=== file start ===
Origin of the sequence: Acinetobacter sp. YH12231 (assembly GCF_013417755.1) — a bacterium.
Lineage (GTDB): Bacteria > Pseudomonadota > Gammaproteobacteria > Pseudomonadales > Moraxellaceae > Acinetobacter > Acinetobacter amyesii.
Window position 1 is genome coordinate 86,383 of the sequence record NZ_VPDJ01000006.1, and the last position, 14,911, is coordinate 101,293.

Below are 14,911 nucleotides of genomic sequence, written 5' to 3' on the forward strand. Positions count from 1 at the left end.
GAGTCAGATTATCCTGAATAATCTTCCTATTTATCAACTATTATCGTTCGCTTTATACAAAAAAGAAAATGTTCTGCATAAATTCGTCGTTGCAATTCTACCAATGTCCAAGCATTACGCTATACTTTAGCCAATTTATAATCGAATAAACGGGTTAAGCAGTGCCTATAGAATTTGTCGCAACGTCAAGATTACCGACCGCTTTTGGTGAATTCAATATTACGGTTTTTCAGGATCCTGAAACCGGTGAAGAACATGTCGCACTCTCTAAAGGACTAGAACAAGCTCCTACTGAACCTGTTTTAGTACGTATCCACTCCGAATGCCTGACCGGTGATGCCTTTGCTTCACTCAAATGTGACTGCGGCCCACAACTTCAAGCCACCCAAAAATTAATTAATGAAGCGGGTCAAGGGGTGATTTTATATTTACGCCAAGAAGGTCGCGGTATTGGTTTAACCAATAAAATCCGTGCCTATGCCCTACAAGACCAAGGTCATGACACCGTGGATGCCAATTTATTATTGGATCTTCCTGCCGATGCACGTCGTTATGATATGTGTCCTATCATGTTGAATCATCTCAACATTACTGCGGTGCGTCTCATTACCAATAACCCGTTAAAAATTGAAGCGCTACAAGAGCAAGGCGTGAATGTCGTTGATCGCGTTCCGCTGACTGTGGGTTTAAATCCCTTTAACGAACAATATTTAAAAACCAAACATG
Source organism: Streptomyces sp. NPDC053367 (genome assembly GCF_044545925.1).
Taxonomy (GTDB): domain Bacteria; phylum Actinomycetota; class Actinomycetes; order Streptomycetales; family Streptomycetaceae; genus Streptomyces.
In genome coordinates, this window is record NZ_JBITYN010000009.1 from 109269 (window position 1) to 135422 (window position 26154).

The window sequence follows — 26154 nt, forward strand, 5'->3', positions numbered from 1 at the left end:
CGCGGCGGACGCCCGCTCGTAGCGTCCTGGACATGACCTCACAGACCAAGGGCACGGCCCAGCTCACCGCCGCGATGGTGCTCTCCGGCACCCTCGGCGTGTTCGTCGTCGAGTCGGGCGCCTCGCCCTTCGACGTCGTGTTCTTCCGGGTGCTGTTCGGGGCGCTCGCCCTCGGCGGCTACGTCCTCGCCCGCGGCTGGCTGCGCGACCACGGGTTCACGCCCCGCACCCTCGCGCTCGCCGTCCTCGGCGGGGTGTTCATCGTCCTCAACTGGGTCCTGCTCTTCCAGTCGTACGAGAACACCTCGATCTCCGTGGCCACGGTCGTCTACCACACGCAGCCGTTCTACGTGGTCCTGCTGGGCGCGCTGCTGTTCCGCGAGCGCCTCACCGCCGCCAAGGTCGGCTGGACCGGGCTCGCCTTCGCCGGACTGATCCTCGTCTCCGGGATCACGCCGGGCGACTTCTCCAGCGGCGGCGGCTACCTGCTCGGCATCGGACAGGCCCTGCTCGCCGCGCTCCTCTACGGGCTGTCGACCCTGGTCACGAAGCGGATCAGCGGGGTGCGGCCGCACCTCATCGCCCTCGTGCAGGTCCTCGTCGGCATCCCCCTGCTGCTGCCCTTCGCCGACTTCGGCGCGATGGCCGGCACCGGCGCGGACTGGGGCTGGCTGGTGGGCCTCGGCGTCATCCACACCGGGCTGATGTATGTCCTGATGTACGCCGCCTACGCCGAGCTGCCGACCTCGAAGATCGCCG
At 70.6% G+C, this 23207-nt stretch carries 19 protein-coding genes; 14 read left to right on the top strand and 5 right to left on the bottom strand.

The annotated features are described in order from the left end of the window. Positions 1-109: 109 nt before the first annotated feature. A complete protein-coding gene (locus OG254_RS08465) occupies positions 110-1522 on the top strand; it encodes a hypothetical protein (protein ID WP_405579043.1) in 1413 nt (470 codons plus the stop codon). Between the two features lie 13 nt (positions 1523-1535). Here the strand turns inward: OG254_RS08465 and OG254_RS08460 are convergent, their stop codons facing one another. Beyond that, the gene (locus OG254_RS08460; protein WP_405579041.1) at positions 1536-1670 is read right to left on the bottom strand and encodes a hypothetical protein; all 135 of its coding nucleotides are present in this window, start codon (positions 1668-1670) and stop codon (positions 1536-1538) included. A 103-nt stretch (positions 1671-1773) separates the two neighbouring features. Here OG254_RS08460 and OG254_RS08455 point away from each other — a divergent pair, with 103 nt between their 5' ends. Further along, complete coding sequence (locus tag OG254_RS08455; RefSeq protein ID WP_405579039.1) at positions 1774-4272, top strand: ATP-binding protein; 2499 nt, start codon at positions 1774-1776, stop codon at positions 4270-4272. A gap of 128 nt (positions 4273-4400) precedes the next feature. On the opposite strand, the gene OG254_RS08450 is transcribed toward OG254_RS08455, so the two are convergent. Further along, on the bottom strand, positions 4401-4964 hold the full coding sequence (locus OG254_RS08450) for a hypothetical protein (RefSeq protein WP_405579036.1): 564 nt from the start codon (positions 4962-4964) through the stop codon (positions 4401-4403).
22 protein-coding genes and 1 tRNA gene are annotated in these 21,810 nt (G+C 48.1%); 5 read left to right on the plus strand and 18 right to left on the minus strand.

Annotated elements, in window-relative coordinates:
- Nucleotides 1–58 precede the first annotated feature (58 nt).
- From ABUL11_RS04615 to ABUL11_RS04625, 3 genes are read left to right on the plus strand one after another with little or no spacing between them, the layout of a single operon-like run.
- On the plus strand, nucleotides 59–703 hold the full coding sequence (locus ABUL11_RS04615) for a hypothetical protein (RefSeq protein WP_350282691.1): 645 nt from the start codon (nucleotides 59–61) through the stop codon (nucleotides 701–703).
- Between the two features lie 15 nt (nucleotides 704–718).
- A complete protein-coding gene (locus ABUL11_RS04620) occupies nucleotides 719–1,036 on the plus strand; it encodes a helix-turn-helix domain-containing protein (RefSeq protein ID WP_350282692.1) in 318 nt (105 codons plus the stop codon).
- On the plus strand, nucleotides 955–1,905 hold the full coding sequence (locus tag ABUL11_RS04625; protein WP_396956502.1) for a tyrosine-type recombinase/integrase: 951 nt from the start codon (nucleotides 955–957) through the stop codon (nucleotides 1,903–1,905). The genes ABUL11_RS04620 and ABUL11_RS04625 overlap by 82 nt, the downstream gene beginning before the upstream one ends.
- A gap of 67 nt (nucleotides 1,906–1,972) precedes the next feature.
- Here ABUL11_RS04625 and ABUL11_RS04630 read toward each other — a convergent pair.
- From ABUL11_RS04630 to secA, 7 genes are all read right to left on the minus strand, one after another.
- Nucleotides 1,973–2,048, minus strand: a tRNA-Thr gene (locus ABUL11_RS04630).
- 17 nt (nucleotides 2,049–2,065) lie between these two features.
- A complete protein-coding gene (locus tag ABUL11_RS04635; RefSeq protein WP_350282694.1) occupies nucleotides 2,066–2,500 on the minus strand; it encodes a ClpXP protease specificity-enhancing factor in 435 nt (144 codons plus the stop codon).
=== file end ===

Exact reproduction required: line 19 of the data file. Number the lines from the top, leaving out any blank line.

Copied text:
- A complete protein-coding gene (locus ABUL11_RS04620) occupies nucleotides 719–1,036 on the plus strand; it encodes a helix-turn-helix domain-containing protein (RefSeq protein ID WP_350282692.1) in 318 nt (105 codons plus the stop codon).